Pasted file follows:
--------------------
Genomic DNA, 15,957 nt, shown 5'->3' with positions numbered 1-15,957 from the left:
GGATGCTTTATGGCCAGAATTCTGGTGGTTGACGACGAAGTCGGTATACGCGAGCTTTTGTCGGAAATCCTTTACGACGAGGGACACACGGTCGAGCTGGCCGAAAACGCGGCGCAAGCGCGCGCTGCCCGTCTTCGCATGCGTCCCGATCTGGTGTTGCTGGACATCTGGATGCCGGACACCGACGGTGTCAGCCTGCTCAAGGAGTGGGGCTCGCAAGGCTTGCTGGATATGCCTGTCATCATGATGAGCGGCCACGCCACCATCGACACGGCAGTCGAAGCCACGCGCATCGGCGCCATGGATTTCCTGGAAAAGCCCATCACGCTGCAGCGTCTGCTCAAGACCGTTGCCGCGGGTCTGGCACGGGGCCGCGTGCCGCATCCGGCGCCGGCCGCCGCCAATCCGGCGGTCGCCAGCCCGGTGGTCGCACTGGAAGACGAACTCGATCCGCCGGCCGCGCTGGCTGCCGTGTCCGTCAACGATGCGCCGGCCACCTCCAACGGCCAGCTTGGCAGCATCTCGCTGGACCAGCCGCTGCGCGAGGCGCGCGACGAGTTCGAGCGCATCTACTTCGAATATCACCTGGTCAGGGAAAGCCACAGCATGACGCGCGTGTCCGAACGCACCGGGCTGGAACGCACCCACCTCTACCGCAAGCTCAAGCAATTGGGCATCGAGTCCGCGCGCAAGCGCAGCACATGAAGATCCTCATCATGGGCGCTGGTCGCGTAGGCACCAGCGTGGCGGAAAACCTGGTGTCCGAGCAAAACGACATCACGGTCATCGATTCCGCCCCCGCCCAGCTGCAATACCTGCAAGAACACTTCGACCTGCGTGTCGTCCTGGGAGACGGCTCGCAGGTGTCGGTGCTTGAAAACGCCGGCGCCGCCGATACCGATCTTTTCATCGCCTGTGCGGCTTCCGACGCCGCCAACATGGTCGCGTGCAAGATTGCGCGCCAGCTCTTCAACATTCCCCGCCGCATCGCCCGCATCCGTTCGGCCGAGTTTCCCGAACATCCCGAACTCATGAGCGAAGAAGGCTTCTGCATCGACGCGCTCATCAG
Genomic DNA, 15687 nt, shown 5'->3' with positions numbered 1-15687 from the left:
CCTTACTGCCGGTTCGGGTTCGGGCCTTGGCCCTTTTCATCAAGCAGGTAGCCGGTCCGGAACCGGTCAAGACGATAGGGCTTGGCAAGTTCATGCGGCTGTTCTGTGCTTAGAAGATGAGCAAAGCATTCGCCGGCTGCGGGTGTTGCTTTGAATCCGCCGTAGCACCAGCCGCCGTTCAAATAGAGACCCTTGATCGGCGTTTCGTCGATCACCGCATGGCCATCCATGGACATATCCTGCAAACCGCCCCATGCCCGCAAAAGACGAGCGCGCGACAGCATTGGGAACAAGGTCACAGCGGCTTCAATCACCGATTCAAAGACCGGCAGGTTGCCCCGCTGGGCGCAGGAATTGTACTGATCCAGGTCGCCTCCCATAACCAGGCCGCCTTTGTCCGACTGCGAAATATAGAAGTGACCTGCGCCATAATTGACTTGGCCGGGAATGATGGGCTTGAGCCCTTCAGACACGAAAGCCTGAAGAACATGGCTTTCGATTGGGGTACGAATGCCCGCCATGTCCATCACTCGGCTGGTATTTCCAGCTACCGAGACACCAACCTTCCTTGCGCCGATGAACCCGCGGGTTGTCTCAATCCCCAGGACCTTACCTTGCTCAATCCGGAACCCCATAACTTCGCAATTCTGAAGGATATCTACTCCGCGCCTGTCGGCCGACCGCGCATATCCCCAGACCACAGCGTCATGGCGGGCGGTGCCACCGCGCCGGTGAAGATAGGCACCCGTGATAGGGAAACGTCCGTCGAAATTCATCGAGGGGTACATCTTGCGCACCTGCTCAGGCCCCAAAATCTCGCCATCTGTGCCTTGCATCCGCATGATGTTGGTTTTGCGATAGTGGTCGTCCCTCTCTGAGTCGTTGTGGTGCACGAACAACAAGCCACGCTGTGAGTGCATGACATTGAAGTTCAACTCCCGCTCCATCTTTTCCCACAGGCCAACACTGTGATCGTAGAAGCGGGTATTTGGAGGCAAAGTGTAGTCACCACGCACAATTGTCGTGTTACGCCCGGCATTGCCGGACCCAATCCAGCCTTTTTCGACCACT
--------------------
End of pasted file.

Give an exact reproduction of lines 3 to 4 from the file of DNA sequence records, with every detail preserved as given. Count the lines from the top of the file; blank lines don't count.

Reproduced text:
Genomic DNA, 15687 nt, shown 5'->3' with positions numbered 1-15687 from the left:
CCTTACTGCCGGTTCGGGTTCGGGCCTTGGCCCTTTTCATCAAGCAGGTAGCCGGTCCGGAACCGGTCAAGACGATAGGGCTTGGCAAGTTCATGCGGCTGTTCTGTGCTTAGAAGATGAGCAAAGCATTCGCCGGCTGCGGGTGTTGCTTTGAATCCGCCGTAGCACCAGCCGCCGTTCAAATAGAGACCCTTGATCGGCGTTTCGTCGATCACCGCATGGCCATCCATGGACATATCCTGCAAACCGCCCCATGCCCGCAAAAGACGAGCGCGCGACAGCATTGGGAACAAGGTCACAGCGGCTTCAATCACCGATTCAAAGACCGGCAGGTTGCCCCGCTGGGCGCAGGAATTGTACTGATCCAGGTCGCCTCCCATAACCAGGCCGCCTTTGTCCGACTGCGAAATATAGAAGTGACCTGCGCCATAATTGACTTGGCCGGGAATGATGGGCTTGAGCCCTTCAGACACGAAAGCCTGAAGAACATGGCTTTCGATTGGGGTACGAATGCCCGCCATGTCCATCACTCGGCTGGTATTTCCAGCTACCGAGACACCAACCTTCCTTGCGCCGATGAACCCGCGGGTTGTCTCAATCCCCAGGACCTTACCTTGCTCAATCCGGAACCCCATAACTTCGCAATTCTGAAGGATATCTACTCCGCGCCTGTCGGCCGACCGCGCATATCCCCAGACCACAGCGTCATGGCGGGCGGTGCCACCGCGCCGGTGAAGATAGGCACCCGTGATAGGGAAACGTCCGTCGAAATTCATCGAGGGGTACATCTTGCGCACCTGCTCAGGCCCCAAAATCTCGCCATCTGTGCCTTGCATCCGCATGATGTTGGTTTTGCGATAGTGGTCGTCCCTCTCTGAGTCGTTGTGGTGCACGAACAACAAGCCACGCTGTGAGTGCATGACATTGAAGTTCAACTCCCGCTCCATCTTTTCCCACAGGCCAACACTGTGATCGTAGAAGCGGGTATTTGGAGGCAAAGTGTAGTCACCACGCACAATTGTCGTGTTACGCCCGGCATTGCCGGACCCAATCCAGCCTTTTTCGACCACT